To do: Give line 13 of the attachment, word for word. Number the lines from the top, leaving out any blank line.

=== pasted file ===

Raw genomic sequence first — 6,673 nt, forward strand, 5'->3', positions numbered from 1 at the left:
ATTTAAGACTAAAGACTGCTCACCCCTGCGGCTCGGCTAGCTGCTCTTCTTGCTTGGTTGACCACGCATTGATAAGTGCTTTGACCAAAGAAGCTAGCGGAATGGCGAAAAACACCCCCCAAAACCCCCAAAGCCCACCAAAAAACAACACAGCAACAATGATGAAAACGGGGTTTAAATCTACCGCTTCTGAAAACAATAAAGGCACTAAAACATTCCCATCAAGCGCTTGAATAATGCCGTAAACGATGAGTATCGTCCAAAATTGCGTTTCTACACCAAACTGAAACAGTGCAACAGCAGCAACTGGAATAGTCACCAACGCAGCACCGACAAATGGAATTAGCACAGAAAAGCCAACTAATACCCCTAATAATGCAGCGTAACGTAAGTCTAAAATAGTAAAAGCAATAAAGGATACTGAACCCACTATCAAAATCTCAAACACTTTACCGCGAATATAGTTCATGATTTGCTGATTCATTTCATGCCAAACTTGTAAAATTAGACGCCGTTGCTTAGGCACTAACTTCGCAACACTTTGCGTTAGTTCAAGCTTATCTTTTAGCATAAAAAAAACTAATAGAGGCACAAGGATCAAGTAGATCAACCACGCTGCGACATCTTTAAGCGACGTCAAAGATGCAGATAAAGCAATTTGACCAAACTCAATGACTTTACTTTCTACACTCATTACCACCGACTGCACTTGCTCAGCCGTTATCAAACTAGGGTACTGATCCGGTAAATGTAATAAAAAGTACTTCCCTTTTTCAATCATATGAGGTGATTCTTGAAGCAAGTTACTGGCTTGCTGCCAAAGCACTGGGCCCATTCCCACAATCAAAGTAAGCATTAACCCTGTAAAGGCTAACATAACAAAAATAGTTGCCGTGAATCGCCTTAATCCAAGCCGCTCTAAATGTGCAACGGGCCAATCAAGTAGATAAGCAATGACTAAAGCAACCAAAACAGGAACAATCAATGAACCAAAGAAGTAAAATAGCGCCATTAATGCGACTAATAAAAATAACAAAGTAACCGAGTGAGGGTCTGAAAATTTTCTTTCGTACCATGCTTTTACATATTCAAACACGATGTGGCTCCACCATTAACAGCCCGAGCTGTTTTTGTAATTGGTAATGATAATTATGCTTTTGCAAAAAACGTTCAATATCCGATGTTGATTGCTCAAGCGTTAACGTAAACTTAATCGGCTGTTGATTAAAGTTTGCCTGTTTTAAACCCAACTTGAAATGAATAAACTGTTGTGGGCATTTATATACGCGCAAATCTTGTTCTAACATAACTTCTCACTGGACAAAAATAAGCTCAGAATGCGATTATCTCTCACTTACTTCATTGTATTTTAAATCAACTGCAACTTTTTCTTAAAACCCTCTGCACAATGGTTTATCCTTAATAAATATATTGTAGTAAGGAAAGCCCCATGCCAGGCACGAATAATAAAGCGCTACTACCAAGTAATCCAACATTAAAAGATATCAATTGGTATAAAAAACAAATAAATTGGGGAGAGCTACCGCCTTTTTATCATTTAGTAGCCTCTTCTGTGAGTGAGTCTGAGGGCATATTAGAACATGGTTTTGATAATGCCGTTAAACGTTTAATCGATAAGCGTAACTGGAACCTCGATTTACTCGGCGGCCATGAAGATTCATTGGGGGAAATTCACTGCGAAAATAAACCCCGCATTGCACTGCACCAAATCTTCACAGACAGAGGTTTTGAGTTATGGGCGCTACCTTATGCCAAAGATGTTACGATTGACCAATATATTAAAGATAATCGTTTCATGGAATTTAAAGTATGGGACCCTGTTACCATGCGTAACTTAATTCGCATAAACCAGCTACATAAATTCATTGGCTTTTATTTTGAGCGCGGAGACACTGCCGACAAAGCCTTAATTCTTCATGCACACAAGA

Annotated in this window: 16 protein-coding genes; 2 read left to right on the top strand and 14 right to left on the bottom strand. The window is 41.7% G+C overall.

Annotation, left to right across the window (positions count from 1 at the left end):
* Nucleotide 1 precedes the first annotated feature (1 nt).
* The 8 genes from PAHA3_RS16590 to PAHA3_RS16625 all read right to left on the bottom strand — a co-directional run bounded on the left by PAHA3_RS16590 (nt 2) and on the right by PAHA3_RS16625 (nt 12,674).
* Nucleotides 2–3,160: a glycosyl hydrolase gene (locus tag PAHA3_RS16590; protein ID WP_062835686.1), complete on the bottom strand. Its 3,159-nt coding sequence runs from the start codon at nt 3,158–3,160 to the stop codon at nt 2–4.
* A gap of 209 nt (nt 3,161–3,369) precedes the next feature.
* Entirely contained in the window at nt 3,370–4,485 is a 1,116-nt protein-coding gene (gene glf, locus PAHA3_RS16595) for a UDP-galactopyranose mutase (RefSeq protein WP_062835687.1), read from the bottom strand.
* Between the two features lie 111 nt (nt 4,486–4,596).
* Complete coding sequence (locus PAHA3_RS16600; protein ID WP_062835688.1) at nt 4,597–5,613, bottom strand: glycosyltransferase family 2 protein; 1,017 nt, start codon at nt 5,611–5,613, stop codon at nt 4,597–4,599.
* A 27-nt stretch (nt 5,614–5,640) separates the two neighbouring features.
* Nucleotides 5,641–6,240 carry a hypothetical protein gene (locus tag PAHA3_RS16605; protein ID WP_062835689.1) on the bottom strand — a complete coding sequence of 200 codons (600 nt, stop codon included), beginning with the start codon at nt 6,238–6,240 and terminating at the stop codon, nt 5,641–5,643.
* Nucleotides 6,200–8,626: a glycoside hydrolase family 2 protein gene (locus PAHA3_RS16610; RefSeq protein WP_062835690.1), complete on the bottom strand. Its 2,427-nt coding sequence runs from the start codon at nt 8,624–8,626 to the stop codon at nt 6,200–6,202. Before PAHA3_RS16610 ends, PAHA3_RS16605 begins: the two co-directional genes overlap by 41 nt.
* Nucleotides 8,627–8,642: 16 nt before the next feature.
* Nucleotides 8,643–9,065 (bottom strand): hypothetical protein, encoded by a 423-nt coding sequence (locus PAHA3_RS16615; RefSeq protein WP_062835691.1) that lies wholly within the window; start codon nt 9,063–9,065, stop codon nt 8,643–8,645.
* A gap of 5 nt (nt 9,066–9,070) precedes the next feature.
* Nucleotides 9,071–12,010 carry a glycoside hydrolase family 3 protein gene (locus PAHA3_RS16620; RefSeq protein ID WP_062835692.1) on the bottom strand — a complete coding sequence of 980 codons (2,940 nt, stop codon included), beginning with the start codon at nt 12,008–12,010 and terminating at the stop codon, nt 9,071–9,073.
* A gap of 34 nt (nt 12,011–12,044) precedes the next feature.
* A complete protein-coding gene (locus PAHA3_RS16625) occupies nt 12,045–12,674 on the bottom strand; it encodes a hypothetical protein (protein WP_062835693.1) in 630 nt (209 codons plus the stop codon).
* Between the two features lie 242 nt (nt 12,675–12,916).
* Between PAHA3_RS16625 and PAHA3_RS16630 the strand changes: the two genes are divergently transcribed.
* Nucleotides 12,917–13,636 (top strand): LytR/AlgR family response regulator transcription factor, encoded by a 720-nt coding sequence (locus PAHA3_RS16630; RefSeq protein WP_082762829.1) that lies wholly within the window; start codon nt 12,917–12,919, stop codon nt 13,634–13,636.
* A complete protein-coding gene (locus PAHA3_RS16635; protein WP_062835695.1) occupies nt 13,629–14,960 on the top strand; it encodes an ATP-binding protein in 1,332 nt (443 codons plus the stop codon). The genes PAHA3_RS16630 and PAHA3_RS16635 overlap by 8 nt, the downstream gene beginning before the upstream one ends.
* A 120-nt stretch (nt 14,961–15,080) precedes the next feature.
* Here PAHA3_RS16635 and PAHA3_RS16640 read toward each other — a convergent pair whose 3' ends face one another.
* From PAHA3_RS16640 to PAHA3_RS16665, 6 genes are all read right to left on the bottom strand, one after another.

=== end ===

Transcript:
* Nucleotides 5,641–6,240 carry a hypothetical protein gene (locus tag PAHA3_RS16605; protein ID WP_062835689.1) on the bottom strand — a complete coding sequence of 200 codons (600 nt, stop codon included), beginning with the start codon at nt 6,238–6,240 and terminating at the stop codon, nt 5,641–5,643.